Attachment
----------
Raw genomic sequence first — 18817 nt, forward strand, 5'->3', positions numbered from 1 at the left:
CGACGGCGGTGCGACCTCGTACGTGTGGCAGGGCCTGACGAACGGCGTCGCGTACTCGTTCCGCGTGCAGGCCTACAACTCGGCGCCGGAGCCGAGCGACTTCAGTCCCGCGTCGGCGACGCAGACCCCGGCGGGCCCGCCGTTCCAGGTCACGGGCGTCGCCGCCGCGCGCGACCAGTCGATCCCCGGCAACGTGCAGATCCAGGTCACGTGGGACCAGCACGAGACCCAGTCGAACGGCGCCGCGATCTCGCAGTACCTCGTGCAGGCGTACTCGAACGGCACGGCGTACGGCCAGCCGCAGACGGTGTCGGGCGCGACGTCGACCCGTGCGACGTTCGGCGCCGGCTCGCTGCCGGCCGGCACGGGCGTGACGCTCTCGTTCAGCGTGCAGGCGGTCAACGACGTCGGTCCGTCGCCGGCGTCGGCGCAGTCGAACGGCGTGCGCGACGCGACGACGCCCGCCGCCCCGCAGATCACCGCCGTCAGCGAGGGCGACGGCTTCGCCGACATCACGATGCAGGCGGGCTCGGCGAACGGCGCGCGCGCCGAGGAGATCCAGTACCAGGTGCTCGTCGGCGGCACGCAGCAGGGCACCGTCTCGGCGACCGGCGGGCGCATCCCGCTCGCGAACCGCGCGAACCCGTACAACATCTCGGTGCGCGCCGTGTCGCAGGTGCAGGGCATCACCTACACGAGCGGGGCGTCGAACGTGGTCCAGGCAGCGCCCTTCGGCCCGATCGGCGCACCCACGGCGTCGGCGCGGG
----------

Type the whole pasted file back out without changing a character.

Raw genomic sequence first — 18817 nt, forward strand, 5'->3', positions numbered from 1 at the left:
CGACGGCGGTGCGACCTCGTACGTGTGGCAGGGCCTGACGAACGGCGTCGCGTACTCGTTCCGCGTGCAGGCCTACAACTCGGCGCCGGAGCCGAGCGACTTCAGTCCCGCGTCGGCGACGCAGACCCCGGCGGGCCCGCCGTTCCAGGTCACGGGCGTCGCCGCCGCGCGCGACCAGTCGATCCCCGGCAACGTGCAGATCCAGGTCACGTGGGACCAGCACGAGACCCAGTCGAACGGCGCCGCGATCTCGCAGTACCTCGTGCAGGCGTACTCGAACGGCACGGCGTACGGCCAGCCGCAGACGGTGTCGGGCGCGACGTCGACCCGTGCGACGTTCGGCGCCGGCTCGCTGCCGGCCGGCACGGGCGTGACGCTCTCGTTCAGCGTGCAGGCGGTCAACGACGTCGGTCCGTCGCCGGCGTCGGCGCAGTCGAACGGCGTGCGCGACGCGACGACGCCCGCCGCCCCGCAGATCACCGCCGTCAGCGAGGGCGACGGCTTCGCCGACATCACGATGCAGGCGGGCTCGGCGAACGGCGCGCGCGCCGAGGAGATCCAGTACCAGGTGCTCGTCGGCGGCACGCAGCAGGGCACCGTCTCGGCGACCGGCGGGCGCATCCCGCTCGCGAACCGCGCGAACCCGTACAACATCTCGGTGCGCGCCGTGTCGCAGGTGCAGGGCATCACCTACACGAGCGGGGCGTCGAACGTGGTCCAGGCAGCGCCCTTCGGCCCGATCGGCGCACCCACGGCGTCGGCGCGGG